Another way to do a left-hand Ruckstell shifter
by Tom Carnegie
Some of the folks in the Montana 500
have Ruckstell axles in their T's. Since they are not allowed
to be shifted during the run, the reason people have
them is open for speculation. Generally you'd
think that a lighter rearend such as the standard
Ford rearend would be preferable to the heavier
Ruckstell. The only possible advantage that I can
think of is the ball bearing in the Ruckstell. The
question is, "Does the ball bearing turn significantly
easier than either the bronze or less likely,
the roller bearing thrust washer?" Maybe it is for
touring purposes after the race. I don't know the
answer to this question, but I do know that several
people have Ruckstells in their car, and after the
run they need to be shifted occasionally. In the
original setup, the Ruckstell shifter handle was
pretty much right in the center of the floorboards.
For those with 1925 or older cars, this presents a
distinct inconvenience as the shifter is in the way
when you enter the car from the passenger side.
To a lesser degree this is true with all years and
body styles. To address this problem, left hand
shifters have been designed, and are increasingly
popular with the model T folks. These left hand
shifters generally lay atop the frame and are held
in place by two u-bolts, one on each side of the frame.
They are installed by drilling two holes per
u-bolt into the top of the frame. The lever then
shares the emergency brake hole. Over the years I
have developed a strong aversion to drilling extra
holes into the frame, or anywhere else on the T for
that matter. As such, I have devised a way to
mount a bolt-on left hand Ruckstell shifter that
doesn't require drilling any extra holes. I will attempt
to describe it forthwith.
What I started with was a normal emergency brake
handle and cross-shaft. I dug through my pile and
found one that was damaged and therefore of little
value. Damaged ones or truck ones are easily obtainable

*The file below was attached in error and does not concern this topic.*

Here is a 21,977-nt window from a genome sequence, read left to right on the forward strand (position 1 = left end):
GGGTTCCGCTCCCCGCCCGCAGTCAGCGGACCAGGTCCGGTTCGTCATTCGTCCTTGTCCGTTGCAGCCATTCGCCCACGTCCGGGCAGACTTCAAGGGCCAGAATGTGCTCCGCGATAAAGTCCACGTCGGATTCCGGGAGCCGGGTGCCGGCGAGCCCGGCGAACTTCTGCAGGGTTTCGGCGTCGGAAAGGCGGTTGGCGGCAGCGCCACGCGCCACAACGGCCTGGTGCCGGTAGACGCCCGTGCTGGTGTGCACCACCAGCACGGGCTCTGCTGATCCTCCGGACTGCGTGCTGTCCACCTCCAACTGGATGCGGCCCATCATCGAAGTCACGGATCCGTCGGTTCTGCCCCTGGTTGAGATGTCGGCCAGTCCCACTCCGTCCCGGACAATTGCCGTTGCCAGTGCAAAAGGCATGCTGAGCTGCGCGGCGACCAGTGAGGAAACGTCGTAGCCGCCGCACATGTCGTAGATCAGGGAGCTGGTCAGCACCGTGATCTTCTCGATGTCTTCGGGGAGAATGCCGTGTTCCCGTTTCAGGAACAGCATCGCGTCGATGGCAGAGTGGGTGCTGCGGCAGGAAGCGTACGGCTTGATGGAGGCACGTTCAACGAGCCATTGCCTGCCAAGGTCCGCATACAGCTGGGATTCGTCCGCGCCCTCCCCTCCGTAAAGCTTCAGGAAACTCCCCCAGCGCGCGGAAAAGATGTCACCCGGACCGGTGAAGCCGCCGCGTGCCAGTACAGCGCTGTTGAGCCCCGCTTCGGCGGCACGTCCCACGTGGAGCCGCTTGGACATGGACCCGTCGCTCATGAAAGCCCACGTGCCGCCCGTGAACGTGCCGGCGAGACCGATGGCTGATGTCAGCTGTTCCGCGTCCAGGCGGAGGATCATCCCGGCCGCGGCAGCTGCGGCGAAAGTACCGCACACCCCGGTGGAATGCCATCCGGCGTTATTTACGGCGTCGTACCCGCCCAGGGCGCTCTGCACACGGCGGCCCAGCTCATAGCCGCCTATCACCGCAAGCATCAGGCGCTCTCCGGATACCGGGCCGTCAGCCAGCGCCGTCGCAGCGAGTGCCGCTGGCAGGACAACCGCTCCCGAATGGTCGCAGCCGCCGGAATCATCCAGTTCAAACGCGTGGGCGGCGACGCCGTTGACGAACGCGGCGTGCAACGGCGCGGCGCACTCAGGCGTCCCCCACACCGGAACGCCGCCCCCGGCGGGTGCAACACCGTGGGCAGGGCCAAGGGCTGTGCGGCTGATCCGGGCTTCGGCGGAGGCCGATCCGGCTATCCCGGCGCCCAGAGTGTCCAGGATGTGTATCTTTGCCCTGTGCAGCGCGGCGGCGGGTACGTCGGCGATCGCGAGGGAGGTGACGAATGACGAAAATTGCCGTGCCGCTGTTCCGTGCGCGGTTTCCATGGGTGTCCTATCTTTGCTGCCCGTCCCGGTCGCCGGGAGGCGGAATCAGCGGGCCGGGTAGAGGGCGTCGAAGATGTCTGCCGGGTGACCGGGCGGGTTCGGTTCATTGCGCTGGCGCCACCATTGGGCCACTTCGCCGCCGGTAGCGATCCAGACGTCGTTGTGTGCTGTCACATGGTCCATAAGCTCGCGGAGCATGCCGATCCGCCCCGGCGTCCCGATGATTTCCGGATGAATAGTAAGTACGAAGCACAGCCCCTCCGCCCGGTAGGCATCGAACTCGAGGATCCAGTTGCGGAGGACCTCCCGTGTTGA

either from club members or from swapmeets or T vendors.
Truck emergency brake assemblies are the same as passenger car ones,
except the neutral cam is taller to accommodate the
thicker frame. For our purposes a truck one will
work fine. This first step once you've obtained
your lever, is to de-rivet and remove the release
lever and pull rod. Next, cut off the neutral cam,
then drill the rivet and remove the right-hand
lever. This will eventually become the lever for actuating the Ruckstell.
A pair of support plates must be made for the
shifter lever. I made a couple of plates out of 1/4"
steel. (See figure 1) These plates are bolted to the
inside of the lower frame rail. They are held by
the bolts that also hold the emergency brake crossshaft supports.
Slightly longer bolts will be needed as they will be going through the plate in
addition to the frame and cross-shaft bracket.The center holes between the two mounting holes are for oil.
Right and left motion is restrained by the lever and set collar.
On the passenger side, the lever that originally actuated the right-hand
emergency brake is flipped around and put it back onto the shaft. This will be
the new Ruckstell actuating lever. (See picture 1) You will also need to build a
set collar (see figure 2) to stop the shaft from traveling side to side. The new
Ruckstell actuating lever is riveted onto the shaft in the position shown in picture 2.
This picture shows the lever when the Ruckstell is in high.
This shows the shifter rod heading to the front. The rod is custom made from a piece of conduit.
Once inside the car, the lever is bent out of the way of the emergency brake lever.
This is the position of the lever when the Ruckstell is in "high"
This is the position of the lever when the Ruckstell is in "low"